What led me to create letslookagain.com?
Brands have fascinated me from an early age. As a child I would wonder about such questions as, “why did Shell operate more petrol stations than BP?” Was it due to the strength of the brand? Why are McDonald’s more successful than Burger King?
I assumed these were questions that naturally everyone would be asking. It turned out it was rather a niche interest.
Furthermore, nobody I knew could really answer these questions. I could turn to books, but my questions were really ones best answered in academic studies. Business history is arguably a niche subject even in academia, and relatively few British universities have well-stocked libraries of business history.
Academic journals and books online would help massively in later years, but until then I instead turned to regular history, which was of course much easier to get my hands on.
Someone recommended that I read Niall Ferguson’s Empire (2003), a history of the British Empire. How did a small island nation off the North West of the European continent come to rule over a quarter of the global population? Ferguson helped to answer that question, but he also demonstrated that not all was approaching history from an economic perspective well worth doing, but that it could be engaging and readable too.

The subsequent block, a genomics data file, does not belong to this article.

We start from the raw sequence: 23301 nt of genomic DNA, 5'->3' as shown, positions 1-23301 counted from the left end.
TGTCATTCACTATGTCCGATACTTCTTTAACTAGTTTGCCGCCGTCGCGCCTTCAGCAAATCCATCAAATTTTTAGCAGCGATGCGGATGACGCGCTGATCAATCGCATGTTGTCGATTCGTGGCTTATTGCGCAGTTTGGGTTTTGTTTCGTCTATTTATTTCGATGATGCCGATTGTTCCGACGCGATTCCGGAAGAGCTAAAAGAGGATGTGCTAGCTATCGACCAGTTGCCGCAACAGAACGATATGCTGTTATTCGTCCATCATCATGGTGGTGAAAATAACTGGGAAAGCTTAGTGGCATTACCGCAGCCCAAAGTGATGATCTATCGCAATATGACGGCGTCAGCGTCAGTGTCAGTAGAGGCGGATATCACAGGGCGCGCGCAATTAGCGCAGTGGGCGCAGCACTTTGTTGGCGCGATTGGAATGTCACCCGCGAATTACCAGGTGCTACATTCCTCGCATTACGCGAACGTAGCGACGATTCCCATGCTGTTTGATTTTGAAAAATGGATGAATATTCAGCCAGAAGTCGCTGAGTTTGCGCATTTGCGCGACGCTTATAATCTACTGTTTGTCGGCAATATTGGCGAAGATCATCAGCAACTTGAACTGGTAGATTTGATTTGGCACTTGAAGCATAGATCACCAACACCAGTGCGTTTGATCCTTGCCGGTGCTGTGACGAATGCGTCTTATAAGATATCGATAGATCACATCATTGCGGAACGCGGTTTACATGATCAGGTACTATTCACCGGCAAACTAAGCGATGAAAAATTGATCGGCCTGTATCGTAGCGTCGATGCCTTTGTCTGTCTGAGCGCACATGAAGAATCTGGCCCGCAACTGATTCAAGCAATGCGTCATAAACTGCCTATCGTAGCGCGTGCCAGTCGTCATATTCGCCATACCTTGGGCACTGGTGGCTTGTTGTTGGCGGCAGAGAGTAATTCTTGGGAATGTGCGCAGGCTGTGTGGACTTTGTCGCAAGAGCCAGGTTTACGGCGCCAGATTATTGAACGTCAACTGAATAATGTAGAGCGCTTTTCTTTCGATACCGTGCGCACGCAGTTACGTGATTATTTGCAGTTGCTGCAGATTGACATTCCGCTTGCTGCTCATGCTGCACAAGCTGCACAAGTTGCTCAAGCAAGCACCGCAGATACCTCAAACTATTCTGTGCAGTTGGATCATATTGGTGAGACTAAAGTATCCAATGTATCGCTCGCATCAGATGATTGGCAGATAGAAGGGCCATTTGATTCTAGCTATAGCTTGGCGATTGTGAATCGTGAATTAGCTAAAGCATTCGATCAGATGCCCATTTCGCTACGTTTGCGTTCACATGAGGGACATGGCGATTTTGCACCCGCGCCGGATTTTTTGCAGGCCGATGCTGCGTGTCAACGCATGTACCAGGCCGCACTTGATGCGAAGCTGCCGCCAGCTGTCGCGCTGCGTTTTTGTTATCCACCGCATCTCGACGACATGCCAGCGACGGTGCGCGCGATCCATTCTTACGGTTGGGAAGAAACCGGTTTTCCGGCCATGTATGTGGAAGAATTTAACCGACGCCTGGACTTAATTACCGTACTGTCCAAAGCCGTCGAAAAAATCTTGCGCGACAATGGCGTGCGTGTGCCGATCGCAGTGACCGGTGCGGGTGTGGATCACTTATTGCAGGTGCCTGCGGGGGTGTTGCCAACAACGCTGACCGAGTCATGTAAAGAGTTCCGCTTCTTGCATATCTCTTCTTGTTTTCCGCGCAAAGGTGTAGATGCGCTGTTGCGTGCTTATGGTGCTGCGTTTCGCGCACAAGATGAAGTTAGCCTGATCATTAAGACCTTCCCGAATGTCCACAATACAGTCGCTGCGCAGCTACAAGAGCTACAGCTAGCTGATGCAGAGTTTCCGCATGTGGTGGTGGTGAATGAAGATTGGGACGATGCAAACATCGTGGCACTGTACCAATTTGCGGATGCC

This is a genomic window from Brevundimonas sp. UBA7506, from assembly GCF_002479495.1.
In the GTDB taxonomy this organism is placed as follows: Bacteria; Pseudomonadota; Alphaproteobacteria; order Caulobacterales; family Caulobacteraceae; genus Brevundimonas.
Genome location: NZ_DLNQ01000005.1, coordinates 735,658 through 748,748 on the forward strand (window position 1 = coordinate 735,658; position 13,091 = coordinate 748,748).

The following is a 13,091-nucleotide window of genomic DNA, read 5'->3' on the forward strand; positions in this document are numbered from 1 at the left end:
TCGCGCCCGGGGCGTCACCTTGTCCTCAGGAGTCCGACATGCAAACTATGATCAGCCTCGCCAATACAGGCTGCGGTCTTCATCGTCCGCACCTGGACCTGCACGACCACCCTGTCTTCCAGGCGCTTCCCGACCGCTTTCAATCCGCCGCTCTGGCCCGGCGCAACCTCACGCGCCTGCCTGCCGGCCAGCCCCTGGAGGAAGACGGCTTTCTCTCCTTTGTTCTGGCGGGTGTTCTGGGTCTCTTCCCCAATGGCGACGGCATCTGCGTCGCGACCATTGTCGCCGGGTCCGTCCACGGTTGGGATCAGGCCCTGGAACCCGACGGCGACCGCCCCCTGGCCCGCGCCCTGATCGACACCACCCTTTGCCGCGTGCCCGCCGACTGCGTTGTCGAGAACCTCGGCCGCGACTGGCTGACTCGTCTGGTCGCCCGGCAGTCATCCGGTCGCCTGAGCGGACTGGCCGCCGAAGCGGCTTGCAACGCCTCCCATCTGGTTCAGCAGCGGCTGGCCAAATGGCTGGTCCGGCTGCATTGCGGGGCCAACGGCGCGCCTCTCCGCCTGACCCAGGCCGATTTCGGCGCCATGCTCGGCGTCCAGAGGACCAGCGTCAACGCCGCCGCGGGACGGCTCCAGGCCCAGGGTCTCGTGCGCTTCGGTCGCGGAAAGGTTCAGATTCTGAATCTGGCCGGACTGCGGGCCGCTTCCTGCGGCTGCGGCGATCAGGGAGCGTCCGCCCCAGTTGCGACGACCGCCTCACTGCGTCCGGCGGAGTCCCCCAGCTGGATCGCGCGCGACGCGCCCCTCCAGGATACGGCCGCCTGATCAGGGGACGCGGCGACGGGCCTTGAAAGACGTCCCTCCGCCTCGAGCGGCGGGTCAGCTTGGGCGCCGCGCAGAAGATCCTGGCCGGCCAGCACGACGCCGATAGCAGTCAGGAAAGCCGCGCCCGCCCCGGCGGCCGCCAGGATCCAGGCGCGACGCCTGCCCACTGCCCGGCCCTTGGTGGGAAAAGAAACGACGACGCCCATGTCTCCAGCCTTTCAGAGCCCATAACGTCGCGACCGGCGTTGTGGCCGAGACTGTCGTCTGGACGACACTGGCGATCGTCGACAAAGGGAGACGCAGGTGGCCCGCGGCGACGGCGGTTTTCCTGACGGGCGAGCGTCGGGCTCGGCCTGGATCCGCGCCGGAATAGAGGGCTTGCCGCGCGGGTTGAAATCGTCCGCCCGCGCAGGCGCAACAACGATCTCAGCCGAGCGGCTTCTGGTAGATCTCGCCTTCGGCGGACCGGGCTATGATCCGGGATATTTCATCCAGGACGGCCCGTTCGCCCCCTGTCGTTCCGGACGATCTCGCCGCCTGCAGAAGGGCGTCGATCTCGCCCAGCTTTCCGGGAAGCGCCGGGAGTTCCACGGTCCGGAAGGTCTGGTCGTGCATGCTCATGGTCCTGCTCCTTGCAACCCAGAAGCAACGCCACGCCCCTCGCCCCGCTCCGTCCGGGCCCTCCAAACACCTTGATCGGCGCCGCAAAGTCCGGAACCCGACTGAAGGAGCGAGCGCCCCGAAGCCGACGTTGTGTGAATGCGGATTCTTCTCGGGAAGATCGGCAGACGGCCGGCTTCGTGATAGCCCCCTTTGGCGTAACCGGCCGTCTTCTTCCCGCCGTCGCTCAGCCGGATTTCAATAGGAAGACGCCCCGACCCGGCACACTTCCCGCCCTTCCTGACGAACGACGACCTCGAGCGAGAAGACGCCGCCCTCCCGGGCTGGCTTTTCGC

I was encouraged by the example set by public intellectuals such as Adam Curtis and Malcolm Gladwell, individuals who sated that hunger for knowledge about the world, whilst in doing so fostered a sense of fun, discovery and playfulness. Curtis chronicled advertising and brand management in The Century of the Self (2002), and Gladwell’s 2004 essay, ‘The Ketchup Conundrum‘, explored how Heinz developed the leading tomato ketchup in the world. Curtis and Gladwell demonstrated that such stereotypically dry subject matter could engage people. They were also unafraid to challenge the “established consensus” on various matters.
When access to the internet became an option, I was able to satisfy my curiosity about business history.
Official company websites often lacked a history section, or if they did it lacked depth, or it was outrageously biased, or it was demonstrably incorrect. Wikipedia and Grace’s Guides were two helpful references, but they had glaring gaps in their coverage, and often hosted inaccuracies.
A found a beacon of historical veracity through the blogs of Martyn Cornell and Ron Pattinson. With a focus on the history of brewing, Cornell and Pattinson are brilliant at returning to the primary sources, and in doing so demonstrate that many published historical claims are inaccurate. I was initially amazed at how much “established consensus” they were able to refute with relative ease.
I worked as an editor on Wikipedia, but eventually grew frustrated by the lack of control over my own work. Thus, I decided to create a blog of my own. Beer and brewing seemed to me to be a subject that already enjoyed quite strong coverage, so I instead gravitated towards a focus on food and drink.